Between the bench malfunction early in the first period, Patrick Marleau getting engaged in post-whistle scrums, Joe Pavelski dropping the gloves with Kris Russell, Barret Jackman running over Jaroslav Halak to knock him out of the game, and the symphony of punches that played both teams out of the building following the final whistle, it's safe to say tonight was an interesting one.
Things got interesting early, as an own-goal proved to be the game winner for St. Louis, who evened the series at one with a 3-0 shutout victory over San Jose.
A mere 1:31 into the game a shot from Vladimir Sobotka off the rush squeaked through Niemi, fluttering into the crease. With the Blues crashing the net defenseman Marc-Edouard Vlasic, who is the guy you want to make a play in that situation 99% of the time, attempted to clear the puck out of danger. Unfortunately for Vlasic it was that 1% when you would have preferred someone else, as his backhanded clear went right into the open net to give St. Louis a 1-0 lead.
Both teams traded individual power play chances later in the frame, with the Sharks floundering and the Blues putting on immense pressure respectively. Antti Niemi made some excellent saves during the Sharks kill, knocking aside 5 shots to keep San Jose within a goal heading into intermission.
Goal against aside the Sharks probably had their best periods of the series thus far. Pavelski rang one off the crossbar and the Sharks carried the play at even strength, generating healthy offensive zone time and breaking into the zone cleanly and effectively. Packaging that performance over the course of 60 minutes would have been ideal, as the Blues were on their heels for the vast majority of the frame.
In the second period the script got flipped.
St. Louis came out and ran the Sharks ragged throughout the entire frame, outshooting the Sharks 11-3 at the halfway mark and 17-10 overall. Antti Niemi held the fort for San Jose for as long as he could with a little help from his posts, as both Sobotka and Steen ramped one off the iron, but the Blues would eventually capitalize despite Niemi's excellence.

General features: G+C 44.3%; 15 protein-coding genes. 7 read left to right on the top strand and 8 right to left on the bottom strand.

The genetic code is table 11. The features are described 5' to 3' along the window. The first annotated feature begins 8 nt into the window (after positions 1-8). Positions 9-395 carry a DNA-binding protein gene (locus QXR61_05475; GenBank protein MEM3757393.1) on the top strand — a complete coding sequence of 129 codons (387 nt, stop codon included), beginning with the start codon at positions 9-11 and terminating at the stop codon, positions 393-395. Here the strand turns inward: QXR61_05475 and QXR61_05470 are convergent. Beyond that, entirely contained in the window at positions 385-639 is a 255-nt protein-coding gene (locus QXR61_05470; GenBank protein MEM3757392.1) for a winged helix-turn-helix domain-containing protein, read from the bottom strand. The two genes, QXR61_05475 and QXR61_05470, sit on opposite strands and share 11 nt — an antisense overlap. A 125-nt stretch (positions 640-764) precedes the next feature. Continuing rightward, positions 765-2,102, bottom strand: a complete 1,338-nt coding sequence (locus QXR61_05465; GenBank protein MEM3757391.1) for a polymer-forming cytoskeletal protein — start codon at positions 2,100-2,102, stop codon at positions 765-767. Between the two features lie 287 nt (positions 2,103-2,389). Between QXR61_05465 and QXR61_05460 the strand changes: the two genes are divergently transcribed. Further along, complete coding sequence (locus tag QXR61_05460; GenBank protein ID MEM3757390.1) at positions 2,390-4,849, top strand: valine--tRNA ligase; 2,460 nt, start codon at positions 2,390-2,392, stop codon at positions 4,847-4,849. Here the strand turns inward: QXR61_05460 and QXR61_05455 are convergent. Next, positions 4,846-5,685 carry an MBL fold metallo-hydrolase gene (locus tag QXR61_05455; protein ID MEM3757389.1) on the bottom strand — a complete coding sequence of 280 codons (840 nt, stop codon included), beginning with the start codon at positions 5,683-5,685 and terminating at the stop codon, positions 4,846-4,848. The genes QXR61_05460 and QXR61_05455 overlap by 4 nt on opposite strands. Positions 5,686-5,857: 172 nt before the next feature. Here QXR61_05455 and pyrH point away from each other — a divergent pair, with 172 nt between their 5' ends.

At the 13:49 mark San Jose looked like they had T.J. Oshie handled off the rush, but a brilliant individual effort from the 25 year old right winger turned the Sharks inside out and back inside again. After Oshie slipped a Jason Demers check along the boards he proceeded to dangle around both Patrick Marleau and Joe Pavelski on his way to open ice.
The ensuing backhand pass through the box wasn't as pretty but it was just as effective. David Backes received the feed in his wheelhouse and slammed one past a helpless Niemi to give St. Louis a commanding 2-0 lead.
San Jose started the third period with some power play carry over from the end of the second and caught an excellent break when PK stalwart Scott Nichol went to the box for flipping the puck over the glass. The ensuing power play didn't manage to do much of anything however, and play continued on with St. Louis tightening up their play in the neutral zone.
Twelve minutes into the third period the Sharks had four shots on net, a testament to the way things were going as well as how good this Blues team can be when carrying a two goal lead. Martin Havlat had an excellent opportunity after a smart read in the neutral zone led to a takeaway, but a strong poke check from Brian Elliot would stifle the chance as it was approaching maturation.
San Jose received a power play at the 12:28 mark when Jamie Langenbrunner got dinged for a holding penalty. It was their most dangerous power play of the night and, filled to the brim with excellent chances, but for all of the excellent puck movement and pucks to the net San Jose couldn't find a way to capitalize.
David Perron would capitalize on a 5v3 with 26 seconds left in the game after Dan Boyle got jammed up after Alex Steen hit him with an alleged elbow behind the play when Boyle went to finish a check. Following the final whistle all hell broke loose, with numerous players dropping the gloves and fights breaking out across the ice.
Safe to say game three will be interesting.
Heading into this series we knew it was going to be a dogfight, and the fact that San Jose stole game one in St. Louis should definitely be considered a good thing. I really liked what I saw from the Sharks in the first period, and while the second period was all Blues in just about every way possible, taking positives from a 1-1 tie and their best period of the series is something San Jose should focus on heading back home.
There's still a lot of work to be done of course; this Blues team is for real as anyone following their progress this season under Head Coach Ken Hitchcock is well aware of. Whenever your backup has to come off the bench in the middle of a postseason game, and that backup led the League in SV% and set the GAA record, you know it's tough sledding.
San Jose got the road split they wanted.
Now it's time to capitalize at The Tank.